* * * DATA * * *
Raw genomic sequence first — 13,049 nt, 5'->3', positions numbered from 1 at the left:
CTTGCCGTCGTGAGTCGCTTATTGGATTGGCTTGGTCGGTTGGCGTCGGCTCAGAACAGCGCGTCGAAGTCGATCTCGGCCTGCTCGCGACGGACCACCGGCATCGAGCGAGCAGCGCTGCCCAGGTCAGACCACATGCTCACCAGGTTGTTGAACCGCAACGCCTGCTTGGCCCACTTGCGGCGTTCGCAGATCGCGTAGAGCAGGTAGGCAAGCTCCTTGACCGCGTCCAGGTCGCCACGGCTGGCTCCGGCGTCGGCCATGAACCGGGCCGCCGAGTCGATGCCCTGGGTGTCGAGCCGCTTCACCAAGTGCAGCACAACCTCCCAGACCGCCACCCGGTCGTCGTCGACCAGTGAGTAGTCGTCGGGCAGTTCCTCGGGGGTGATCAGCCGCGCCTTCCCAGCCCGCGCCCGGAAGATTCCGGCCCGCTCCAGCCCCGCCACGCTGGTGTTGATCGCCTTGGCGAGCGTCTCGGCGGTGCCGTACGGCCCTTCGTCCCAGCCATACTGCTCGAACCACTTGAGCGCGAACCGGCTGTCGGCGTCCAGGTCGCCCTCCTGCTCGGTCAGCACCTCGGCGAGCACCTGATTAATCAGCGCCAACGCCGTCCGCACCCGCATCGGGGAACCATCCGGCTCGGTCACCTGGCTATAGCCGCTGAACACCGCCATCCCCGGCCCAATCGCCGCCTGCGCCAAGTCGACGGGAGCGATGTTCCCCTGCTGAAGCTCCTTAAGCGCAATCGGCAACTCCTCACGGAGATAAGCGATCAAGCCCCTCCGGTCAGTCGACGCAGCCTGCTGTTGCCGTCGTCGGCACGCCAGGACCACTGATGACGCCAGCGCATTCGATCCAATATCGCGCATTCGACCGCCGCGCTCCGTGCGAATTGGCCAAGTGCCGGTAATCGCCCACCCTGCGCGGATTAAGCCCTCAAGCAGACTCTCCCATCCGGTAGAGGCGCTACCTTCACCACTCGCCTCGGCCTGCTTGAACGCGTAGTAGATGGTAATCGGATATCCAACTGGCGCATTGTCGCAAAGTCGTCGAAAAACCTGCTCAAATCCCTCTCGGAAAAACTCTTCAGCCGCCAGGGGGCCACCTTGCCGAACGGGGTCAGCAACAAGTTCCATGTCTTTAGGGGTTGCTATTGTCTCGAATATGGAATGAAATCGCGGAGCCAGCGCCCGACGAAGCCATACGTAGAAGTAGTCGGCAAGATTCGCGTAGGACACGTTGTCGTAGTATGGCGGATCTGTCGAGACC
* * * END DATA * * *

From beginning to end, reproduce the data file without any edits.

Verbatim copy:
Raw genomic sequence first — 13,049 nt, 5'->3', positions numbered from 1 at the left:
CTTGCCGTCGTGAGTCGCTTATTGGATTGGCTTGGTCGGTTGGCGTCGGCTCAGAACAGCGCGTCGAAGTCGATCTCGGCCTGCTCGCGACGGACCACCGGCATCGAGCGAGCAGCGCTGCCCAGGTCAGACCACATGCTCACCAGGTTGTTGAACCGCAACGCCTGCTTGGCCCACTTGCGGCGTTCGCAGATCGCGTAGAGCAGGTAGGCAAGCTCCTTGACCGCGTCCAGGTCGCCACGGCTGGCTCCGGCGTCGGCCATGAACCGGGCCGCCGAGTCGATGCCCTGGGTGTCGAGCCGCTTCACCAAGTGCAGCACAACCTCCCAGACCGCCACCCGGTCGTCGTCGACCAGTGAGTAGTCGTCGGGCAGTTCCTCGGGGGTGATCAGCCGCGCCTTCCCAGCCCGCGCCCGGAAGATTCCGGCCCGCTCCAGCCCCGCCACGCTGGTGTTGATCGCCTTGGCGAGCGTCTCGGCGGTGCCGTACGGCCCTTCGTCCCAGCCATACTGCTCGAACCACTTGAGCGCGAACCGGCTGTCGGCGTCCAGGTCGCCCTCCTGCTCGGTCAGCACCTCGGCGAGCACCTGATTAATCAGCGCCAACGCCGTCCGCACCCGCATCGGGGAACCATCCGGCTCGGTCACCTGGCTATAGCCGCTGAACACCGCCATCCCCGGCCCAATCGCCGCCTGCGCCAAGTCGACGGGAGCGATGTTCCCCTGCTGAAGCTCCTTAAGCGCAATCGGCAACTCCTCACGGAGATAAGCGATCAAGCCCCTCCGGTCAGTCGACGCAGCCTGCTGTTGCCGTCGTCGGCACGCCAGGACCACTGATGACGCCAGCGCATTCGATCCAATATCGCGCATTCGACCGCCGCGCTCCGTGCGAATTGGCCAAGTGCCGGTAATCGCCCACCCTGCGCGGATTAAGCCCTCAAGCAGACTCTCCCATCCGGTAGAGGCGCTACCTTCACCACTCGCCTCGGCCTGCTTGAACGCGTAGTAGATGGTAATCGGATATCCAACTGGCGCATTGTCGCAAAGTCGTCGAAAAACCTGCTCAAATCCCTCTCGGAAAAACTCTTCAGCCGCCAGGGGGCCACCTTGCCGAACGGGGTCAGCAACAAGTTCCATGTCTTTAGGGGTTGCTATTGTCTCGAATATGGAATGAAATCGCGGAGCCAGCGCCCGACGAAGCCATACGTAGAAGTAGTCGGCAAGATTCGCGTAGGACACGTTGTCGTAGTATGGCGGATCTGTCGAGACC